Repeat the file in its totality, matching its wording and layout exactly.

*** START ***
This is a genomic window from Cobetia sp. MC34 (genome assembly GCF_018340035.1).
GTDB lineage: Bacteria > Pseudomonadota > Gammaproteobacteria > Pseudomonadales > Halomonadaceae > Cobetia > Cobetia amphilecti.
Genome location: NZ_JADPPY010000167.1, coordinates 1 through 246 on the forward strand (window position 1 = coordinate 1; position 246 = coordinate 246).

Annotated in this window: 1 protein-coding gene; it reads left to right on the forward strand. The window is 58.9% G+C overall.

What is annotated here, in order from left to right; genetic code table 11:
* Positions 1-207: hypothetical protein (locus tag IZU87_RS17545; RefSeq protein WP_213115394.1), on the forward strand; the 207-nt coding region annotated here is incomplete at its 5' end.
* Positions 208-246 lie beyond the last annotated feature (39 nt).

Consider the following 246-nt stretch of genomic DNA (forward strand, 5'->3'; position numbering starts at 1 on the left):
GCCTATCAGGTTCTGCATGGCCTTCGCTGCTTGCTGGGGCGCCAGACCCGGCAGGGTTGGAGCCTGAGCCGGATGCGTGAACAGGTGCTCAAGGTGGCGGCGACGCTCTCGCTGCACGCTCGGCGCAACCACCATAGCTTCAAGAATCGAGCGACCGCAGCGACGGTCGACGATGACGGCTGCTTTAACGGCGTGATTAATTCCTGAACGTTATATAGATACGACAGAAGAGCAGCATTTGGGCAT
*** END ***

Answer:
This is a genomic window from Cobetia sp. MC34 (genome assembly GCF_018340035.1).
GTDB lineage: Bacteria > Pseudomonadota > Gammaproteobacteria > Pseudomonadales > Halomonadaceae > Cobetia > Cobetia amphilecti.
Genome location: NZ_JADPPY010000167.1, coordinates 1 through 246 on the forward strand (window position 1 = coordinate 1; position 246 = coordinate 246).

Annotated in this window: 1 protein-coding gene; it reads left to right on the forward strand. The window is 58.9% G+C overall.

What is annotated here, in order from left to right; genetic code table 11:
* Positions 1-207: hypothetical protein (locus tag IZU87_RS17545; RefSeq protein WP_213115394.1), on the forward strand; the 207-nt coding region annotated here is incomplete at its 5' end.
* Positions 208-246 lie beyond the last annotated feature (39 nt).

Consider the following 246-nt stretch of genomic DNA (forward strand, 5'->3'; position numbering starts at 1 on the left):
GCCTATCAGGTTCTGCATGGCCTTCGCTGCTTGCTGGGGCGCCAGACCCGGCAGGGTTGGAGCCTGAGCCGGATGCGTGAACAGGTGCTCAAGGTGGCGGCGACGCTCTCGCTGCACGCTCGGCGCAACCACCATAGCTTCAAGAATCGAGCGACCGCAGCGACGGTCGACGATGACGGCTGCTTTAACGGCGTGATTAATTCCTGAACGTTATATAGATACGACAGAAGAGCAGCATTTGGGCAT